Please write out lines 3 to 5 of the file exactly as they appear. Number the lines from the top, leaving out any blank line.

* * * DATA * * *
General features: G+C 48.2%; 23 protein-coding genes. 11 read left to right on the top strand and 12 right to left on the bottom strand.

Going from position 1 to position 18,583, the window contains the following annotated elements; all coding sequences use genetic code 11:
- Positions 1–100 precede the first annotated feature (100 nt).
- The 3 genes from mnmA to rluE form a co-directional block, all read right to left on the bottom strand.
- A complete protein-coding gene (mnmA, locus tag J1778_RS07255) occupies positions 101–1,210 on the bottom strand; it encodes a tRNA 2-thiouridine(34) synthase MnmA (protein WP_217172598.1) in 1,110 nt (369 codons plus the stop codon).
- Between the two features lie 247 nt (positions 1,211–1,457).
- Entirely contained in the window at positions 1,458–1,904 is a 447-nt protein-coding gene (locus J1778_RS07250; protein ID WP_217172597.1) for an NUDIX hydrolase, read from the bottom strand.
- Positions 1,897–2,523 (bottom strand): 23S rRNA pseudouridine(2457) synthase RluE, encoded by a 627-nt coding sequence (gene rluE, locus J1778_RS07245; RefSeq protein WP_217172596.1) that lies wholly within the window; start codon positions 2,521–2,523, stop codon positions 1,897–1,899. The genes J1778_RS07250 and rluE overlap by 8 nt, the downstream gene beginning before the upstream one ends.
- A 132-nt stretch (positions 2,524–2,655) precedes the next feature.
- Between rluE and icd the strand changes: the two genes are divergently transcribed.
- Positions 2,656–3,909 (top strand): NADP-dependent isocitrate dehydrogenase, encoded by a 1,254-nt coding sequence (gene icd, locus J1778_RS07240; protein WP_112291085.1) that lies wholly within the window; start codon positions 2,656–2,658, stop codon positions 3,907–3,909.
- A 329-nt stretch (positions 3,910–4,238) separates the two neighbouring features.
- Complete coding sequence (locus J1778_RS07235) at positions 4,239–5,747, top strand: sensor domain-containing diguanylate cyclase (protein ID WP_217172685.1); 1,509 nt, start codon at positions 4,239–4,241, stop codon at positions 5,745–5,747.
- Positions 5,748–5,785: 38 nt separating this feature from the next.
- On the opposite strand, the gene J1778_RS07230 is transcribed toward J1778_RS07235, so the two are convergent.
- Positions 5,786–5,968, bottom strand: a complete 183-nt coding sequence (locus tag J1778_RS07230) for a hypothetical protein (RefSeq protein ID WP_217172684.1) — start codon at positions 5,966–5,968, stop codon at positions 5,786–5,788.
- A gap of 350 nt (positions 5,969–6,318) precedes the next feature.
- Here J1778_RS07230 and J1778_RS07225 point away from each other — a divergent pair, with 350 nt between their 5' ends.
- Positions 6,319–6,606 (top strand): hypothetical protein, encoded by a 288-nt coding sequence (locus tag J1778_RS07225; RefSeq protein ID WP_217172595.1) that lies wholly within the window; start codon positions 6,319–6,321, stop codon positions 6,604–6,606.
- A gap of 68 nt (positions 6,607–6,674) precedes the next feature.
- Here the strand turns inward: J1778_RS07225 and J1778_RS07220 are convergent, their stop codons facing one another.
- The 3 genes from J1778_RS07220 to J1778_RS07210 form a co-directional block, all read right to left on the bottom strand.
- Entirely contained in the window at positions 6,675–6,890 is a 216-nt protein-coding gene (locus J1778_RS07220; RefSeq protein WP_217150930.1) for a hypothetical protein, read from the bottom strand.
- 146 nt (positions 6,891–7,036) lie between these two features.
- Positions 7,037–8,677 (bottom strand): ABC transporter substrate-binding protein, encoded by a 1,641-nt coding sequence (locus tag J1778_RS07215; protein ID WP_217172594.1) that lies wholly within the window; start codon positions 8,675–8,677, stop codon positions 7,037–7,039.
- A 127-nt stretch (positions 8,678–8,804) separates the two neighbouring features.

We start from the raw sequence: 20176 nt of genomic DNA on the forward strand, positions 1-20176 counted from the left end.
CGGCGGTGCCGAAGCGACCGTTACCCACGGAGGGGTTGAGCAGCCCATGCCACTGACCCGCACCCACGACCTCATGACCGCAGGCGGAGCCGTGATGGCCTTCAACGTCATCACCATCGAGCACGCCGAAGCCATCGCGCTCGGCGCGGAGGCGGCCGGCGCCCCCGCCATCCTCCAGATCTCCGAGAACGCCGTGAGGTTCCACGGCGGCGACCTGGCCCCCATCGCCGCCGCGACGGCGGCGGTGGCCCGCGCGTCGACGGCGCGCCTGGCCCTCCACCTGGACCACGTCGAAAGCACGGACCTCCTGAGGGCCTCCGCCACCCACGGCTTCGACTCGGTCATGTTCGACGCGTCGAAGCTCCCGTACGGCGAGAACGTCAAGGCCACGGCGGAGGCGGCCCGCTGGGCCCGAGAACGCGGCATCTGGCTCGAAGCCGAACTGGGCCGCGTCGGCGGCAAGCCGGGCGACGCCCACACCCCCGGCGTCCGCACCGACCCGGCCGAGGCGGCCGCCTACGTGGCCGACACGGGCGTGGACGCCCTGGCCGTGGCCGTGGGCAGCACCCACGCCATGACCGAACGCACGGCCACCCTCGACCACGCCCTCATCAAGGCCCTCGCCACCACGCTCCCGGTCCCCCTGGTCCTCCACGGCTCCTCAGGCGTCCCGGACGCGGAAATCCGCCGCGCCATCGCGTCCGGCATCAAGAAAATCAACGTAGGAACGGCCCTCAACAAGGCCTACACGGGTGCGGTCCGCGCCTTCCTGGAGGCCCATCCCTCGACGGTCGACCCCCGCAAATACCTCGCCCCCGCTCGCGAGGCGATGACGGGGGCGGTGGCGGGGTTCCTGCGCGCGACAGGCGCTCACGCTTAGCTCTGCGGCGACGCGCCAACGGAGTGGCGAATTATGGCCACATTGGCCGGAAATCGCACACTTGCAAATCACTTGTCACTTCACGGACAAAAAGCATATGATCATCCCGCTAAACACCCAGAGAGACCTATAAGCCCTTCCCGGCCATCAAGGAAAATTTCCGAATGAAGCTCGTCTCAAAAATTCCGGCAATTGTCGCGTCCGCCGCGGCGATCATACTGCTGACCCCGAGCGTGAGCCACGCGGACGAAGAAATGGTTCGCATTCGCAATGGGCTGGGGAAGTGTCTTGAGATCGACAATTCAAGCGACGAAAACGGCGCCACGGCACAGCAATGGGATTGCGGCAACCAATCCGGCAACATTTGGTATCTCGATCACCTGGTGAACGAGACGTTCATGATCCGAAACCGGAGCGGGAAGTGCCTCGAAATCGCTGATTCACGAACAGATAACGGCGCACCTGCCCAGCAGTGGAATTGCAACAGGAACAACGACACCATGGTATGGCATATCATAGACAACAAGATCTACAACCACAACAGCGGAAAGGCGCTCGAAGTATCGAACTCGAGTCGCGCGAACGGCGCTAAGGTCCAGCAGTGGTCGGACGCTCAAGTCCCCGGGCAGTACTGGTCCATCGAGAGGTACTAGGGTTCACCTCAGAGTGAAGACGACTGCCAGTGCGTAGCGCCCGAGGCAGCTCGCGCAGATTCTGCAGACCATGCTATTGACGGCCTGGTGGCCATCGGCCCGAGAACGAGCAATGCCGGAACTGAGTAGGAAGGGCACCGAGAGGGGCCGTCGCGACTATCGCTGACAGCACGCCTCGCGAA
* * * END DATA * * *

- Positions 1–100 precede the first annotated feature (100 nt).
- The 3 genes from mnmA to rluE form a co-directional block, all read right to left on the bottom strand.
- A complete protein-coding gene (mnmA, locus tag J1778_RS07255) occupies positions 101–1,210 on the bottom strand; it encodes a tRNA 2-thiouridine(34) synthase MnmA (protein WP_217172598.1) in 1,110 nt (369 codons plus the stop codon).